Ramsey shows more than flash

The flashy plays stood out and resulted in touchdowns, points the Redskins craved and needed. Those plays were nice and productive. But those aren't the plays that impressed us the most about Patrick Ramsey's first regular-season action for Washington.

The results were good: he completed 20 of 34 passes for 268 yards and two touchdowns, leading the Redskins to a 31-14 victory over Tennessee. And we're not even going to suggest that his day was tainted because the Titans' pass defense is suspect. For a kid playing his first NFL game, he played outstanding.

Besides, it's the way he did it that was the best part. Ramsey stood in against the face of serious heat, time and again getting hit as he threw the ball. When Gus Frerotte posted big numbers in his first start as a rookie, he did so in a much different manner. Frerotte had lots of time to throw in that 1994 game. Ramsey didn't. Which makes what he did all the more remarkable.

It's not as if he never had time. But he did have to take a pounding to make the plays he did. Redskins coach Steve Spurrier talks about courage more than any other attribute when it comes to quarterbacks. Ramsey showed it. Someone jokingly said he must feel like he did at Tulane, when he constantly faced a heavy rush.

That experience surely helped him Sunday. And it's probably why he thought he didn't get much pressure at all. Compared to what he had faced in college, this day was tame.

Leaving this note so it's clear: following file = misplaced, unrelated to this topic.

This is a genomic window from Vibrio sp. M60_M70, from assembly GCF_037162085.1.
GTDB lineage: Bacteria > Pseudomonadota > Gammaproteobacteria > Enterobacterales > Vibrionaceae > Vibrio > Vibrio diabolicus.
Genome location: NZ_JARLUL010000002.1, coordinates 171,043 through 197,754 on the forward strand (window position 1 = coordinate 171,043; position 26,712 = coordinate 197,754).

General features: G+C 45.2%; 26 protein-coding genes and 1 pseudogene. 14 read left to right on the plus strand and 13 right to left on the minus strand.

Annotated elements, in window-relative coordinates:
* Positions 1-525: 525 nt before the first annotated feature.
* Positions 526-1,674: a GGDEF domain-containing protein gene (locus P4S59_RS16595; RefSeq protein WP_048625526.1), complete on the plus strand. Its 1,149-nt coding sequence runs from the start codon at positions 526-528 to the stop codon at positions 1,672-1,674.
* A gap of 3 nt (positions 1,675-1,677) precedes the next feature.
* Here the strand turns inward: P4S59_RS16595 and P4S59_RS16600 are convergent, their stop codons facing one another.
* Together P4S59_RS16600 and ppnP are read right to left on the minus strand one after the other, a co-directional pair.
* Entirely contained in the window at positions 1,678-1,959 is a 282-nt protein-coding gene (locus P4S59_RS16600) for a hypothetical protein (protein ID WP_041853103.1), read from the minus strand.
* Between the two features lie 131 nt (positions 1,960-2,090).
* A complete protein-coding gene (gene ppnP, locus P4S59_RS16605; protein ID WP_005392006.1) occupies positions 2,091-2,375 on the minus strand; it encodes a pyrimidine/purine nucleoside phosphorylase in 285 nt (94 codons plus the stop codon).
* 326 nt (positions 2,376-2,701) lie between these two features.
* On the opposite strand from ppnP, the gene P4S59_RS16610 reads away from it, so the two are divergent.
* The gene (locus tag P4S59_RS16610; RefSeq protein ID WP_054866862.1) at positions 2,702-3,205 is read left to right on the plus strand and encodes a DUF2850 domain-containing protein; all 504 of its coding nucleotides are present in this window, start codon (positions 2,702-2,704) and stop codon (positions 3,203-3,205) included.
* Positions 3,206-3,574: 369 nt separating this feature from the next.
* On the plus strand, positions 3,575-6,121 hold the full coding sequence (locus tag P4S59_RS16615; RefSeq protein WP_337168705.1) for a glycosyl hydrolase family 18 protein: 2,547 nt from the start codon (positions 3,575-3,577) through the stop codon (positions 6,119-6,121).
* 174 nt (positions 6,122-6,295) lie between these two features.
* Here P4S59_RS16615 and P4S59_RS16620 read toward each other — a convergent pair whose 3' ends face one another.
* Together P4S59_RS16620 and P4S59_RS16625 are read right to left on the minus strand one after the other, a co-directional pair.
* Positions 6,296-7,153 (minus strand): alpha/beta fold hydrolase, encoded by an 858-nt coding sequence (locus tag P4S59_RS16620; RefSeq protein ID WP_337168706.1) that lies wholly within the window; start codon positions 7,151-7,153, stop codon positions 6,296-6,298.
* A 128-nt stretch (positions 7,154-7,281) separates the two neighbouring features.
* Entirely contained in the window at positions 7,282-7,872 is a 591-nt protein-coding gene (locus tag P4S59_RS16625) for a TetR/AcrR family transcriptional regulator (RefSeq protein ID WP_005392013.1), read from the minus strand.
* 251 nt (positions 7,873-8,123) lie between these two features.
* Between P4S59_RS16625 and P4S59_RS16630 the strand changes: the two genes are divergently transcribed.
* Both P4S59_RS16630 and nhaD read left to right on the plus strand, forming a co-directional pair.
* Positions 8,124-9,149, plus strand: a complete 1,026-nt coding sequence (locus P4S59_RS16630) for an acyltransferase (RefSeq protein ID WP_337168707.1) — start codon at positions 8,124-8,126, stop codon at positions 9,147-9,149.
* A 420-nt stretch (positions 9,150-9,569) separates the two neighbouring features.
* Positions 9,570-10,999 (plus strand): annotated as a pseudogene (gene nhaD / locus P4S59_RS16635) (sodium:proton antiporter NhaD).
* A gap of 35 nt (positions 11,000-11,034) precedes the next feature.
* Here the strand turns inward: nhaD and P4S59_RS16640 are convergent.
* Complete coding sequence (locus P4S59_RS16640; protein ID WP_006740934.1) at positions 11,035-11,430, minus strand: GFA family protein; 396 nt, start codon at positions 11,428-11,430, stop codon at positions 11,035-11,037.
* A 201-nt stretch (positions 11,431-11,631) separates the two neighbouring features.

The pressure never rattled him, either. Here are throws that we liked the most. One resulted in an incompletion because receiver Kevin Lockett dropped the ball. But that was irrelevant to what we saw in Ramsey. On the play, a second-and-10 from his 34, Ramsey was pressured and pinched to the middle.

He could have run the ball, but he didn't. Instead, Ramsey patiently glided up the pocket, keeping his eyes downfield and zipped a pass to Lockett.

On the 90-yard scoring drive, Ramsey had a similar play on a third and 10 from his 44. Again the pressure forced him up in the pocket. Again he kept his eyes glued downfield, like a good point guard running a fast break. Ramsey had room to run and might have made a first down. But his job is to find guys who are open.

So he flung a 15-yard pass to receiver Chris Doering for a first down. It's a subtle play. It's a telling play. It's one the coach's preac to their players, but not many do it in the game. Or can do it.

Another time he hung in there against a fierce blitz before delivering a pass to fullback Bryan Johnson over the middle at the last second. A beautiful play.

Ramsey will endure his struggles this season, no doubt about it. And he might not be quite ready to grasp all of Spurrier's system. But his poise and maturity make you wonder just what'll happen when he does.


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